Just as the word “repent” is a call to leave a corrupt generation and enter God’s kingdom, baptism paints a picture of an unclean people who need God to wash away their uncleanness.

Baptism further represents the cleansing that the prophets promised —

(Eze 36:24–29 ESV) 24 I will take you from the nations and gather you from all the countries and bring you into your own land. 25 I will sprinkle clean water on you, and you shall be clean from all your uncleannesses, and from all your idols I will cleanse you. 26 And I will give you a new heart, and a new spirit I will put within you. And I will remove the heart of stone from your flesh and give you a heart of flesh. 27 And I will put my Spirit within you, and cause you to walk in my statutes and be careful to obey my rules. 28 You shall dwell in the land that I gave to your fathers, and you shall be my people, and I will be your God. 29 And I will deliver you from all your uncleannesses. And I will summon the grain and make it abundant and lay no famine upon you.

Notice that the cleansing promised by God is with “clean water” and the giving of the Spirit. Peter’s sermon is a close parallel to this important Kingdom passage.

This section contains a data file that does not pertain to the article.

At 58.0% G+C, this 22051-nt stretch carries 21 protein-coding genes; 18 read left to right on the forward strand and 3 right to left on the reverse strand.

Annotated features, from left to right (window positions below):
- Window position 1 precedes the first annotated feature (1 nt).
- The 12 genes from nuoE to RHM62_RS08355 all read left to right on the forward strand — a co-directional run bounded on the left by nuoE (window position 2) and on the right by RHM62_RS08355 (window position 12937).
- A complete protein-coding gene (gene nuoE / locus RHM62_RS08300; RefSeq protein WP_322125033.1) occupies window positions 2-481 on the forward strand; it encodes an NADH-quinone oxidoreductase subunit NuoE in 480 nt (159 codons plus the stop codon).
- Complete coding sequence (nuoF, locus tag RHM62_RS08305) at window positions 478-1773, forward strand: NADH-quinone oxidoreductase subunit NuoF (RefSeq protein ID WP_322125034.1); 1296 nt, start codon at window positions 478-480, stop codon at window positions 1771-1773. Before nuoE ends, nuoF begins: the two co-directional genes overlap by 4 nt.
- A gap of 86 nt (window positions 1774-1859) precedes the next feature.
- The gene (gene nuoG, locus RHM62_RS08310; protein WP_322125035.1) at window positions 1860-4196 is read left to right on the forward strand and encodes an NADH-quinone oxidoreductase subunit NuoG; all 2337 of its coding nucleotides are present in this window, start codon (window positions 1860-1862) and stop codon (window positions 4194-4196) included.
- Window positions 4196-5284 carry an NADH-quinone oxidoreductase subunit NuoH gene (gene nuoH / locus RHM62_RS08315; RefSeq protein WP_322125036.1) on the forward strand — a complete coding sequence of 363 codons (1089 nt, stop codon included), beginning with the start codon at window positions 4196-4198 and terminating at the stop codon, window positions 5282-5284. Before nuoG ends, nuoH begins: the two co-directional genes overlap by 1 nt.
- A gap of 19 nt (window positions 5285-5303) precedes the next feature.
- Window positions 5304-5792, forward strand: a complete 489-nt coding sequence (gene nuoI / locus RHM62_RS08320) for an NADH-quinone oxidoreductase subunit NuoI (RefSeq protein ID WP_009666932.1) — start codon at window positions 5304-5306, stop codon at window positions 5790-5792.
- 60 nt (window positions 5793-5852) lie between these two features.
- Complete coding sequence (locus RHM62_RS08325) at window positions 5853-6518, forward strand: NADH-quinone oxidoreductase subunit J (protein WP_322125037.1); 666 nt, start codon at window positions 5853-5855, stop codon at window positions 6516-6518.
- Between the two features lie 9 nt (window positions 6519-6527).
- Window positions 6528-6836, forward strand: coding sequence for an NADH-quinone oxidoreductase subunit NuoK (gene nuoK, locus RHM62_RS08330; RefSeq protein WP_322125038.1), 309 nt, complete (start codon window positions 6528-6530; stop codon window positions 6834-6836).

Just so, Zechariah promises cleansing by a flowing fountain —

(Zech 12:10–13:2 ESV) 10 “And I will pour out on the house of David and the inhabitants of Jerusalem a spirit of grace and pleas for mercy, so that, when they look on me, on him whom they have pierced, they shall mourn for him, as one mourns for an only child, and weep bitterly over him, as one weeps over a firstborn. …

13 “On that day there shall be a fountain opened for the house of David and the inhabitants of Jerusalem, to cleanse them from sin and uncleanness.

“And on that day, declares the Lord of hosts, I will cut off the names of the idols from the land, so that they shall be remembered no more. And also I will remove from the land the prophets and the spirit of uncleanness.

The water and the Spirit

Peter’s listeners would have also associated the waters of baptism with the giving of the Spirit, as the association of the Spirit with water runs throughout the Old Testament.

Isaiah 32:14–16 (ESV)
14 For the palace is forsaken,
the populous city deserted;
the hill and the watchtower
will become dens forever,
a joy of wild donkeys,
a pasture of flocks;

15 until the Spirit is poured upon us from on high,
and the wilderness becomes a fruitful field,
and the fruitful field is deemed a forest.

16 Then justice will dwell in the wilderness,
and righteousness abide in the fruitful field.

Isaiah 44:3–4 (ESV)